Firstly, and I think this is something wrestling social media should take heed of, considering how toxic it has become, wrestling should never elicit such anger as it seems to do these days. 2020 was a year of reckoning in myriad ways. Personally, politically, societally, health-wise. This list IS exhaustive. So for people to make demands, threats, you name it, behind a keyboard or a microphone, when people are dying in the streets or in hospital beds, or in government buildings for crying out loud, is a damning indictment on many’s values and priorities. Is a scripted action show really worth getting so passionate about? After last year, this is a mindset around wrestling that I will carry with me to my grave. Which is, hopefully, in the very distant future!
Second on my list of reasons is something I’m starting to sound like a broken record about. But there’s just something different about how Drew McIntyre’s position in WWE is presented to us by the company. Gone is the worry that he is a placeholder for something better somewhere down the line. Gone is the concern that WWE won’t ever finally place all its chips on a new male superstar (lowercase). One around which the whole WWE brand has been built, in a time of uncertainty, where those worried about what tomorrow will bring can find some comfort for a few hours at least. And with that, gone is the dark cloud I pull along behind my back when daydreaming about WWE’s future programming and plans. Well, at least from a reliance on today’s stars standpoint, anyway.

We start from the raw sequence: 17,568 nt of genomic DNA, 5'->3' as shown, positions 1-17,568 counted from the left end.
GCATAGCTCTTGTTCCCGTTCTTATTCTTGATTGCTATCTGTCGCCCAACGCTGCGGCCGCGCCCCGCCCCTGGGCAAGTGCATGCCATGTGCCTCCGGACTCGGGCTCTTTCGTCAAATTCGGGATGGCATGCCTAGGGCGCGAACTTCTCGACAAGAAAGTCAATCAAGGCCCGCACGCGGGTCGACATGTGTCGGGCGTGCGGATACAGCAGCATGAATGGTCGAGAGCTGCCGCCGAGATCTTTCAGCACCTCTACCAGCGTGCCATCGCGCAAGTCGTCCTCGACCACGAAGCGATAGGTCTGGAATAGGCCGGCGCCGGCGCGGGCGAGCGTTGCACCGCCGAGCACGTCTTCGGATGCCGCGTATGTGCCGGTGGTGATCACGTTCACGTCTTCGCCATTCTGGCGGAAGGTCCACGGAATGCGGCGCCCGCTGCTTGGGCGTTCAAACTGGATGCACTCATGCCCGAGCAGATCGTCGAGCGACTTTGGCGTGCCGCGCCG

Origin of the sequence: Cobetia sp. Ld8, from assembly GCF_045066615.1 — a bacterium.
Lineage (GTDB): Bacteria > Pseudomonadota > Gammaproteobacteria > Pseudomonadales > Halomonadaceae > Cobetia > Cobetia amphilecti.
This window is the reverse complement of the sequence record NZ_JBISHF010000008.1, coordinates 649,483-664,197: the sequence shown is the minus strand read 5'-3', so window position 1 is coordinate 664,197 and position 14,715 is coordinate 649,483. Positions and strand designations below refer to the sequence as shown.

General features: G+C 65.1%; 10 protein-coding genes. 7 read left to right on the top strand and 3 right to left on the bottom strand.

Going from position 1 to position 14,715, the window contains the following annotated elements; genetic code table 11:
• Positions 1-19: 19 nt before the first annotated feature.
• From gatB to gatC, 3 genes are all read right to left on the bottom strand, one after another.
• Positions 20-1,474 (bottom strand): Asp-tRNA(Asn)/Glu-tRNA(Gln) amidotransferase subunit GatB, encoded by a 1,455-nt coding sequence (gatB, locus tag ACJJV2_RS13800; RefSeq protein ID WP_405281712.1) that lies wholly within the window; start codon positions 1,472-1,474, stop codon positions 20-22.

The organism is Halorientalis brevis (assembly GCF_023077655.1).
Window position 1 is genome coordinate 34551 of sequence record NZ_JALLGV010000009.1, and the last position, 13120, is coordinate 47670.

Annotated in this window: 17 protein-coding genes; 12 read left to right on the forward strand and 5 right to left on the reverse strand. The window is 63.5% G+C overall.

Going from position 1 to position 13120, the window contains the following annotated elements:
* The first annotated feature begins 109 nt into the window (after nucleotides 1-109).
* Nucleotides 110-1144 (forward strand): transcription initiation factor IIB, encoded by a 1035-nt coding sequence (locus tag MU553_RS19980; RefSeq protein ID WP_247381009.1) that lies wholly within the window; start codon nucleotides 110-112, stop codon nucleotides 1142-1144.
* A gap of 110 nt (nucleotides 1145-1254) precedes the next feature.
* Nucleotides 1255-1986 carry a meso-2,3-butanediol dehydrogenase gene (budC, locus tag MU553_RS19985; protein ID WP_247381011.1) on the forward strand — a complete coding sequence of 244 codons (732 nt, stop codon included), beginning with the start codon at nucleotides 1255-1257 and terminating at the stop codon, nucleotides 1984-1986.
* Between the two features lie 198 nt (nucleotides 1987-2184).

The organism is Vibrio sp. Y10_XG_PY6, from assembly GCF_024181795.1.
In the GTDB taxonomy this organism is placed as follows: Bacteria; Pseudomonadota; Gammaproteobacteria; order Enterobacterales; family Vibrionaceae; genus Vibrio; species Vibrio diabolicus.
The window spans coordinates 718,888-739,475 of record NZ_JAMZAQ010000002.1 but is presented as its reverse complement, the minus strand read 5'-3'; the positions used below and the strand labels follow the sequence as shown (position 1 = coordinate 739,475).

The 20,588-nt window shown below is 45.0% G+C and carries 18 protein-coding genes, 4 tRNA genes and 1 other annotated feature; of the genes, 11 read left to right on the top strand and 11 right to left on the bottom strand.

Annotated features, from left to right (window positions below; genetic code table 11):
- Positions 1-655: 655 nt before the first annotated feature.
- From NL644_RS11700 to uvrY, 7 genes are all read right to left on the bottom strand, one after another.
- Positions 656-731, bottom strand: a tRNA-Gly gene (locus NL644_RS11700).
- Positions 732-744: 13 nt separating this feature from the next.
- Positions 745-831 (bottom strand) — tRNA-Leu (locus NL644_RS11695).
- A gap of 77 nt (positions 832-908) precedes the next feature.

Lastly, and tentatively, to be honest, is my belief that this upcoming title program has been created for Drew’s benefit, not Goldberg’s. Instead of seeing McIntyre’s stock take a dip with a loss to Goldberg, especially at such a critical point in the WWE calendar, this is a plot device in Drew’s overarching story to add even more to his pedigree. It’s hard to one hundred percent justify a full timer worthy enough to face McIntyre, currently, at a Big Four. He’s already taken out the vast majority of Raw’s most dangerous opponents at other PPVs and on TV.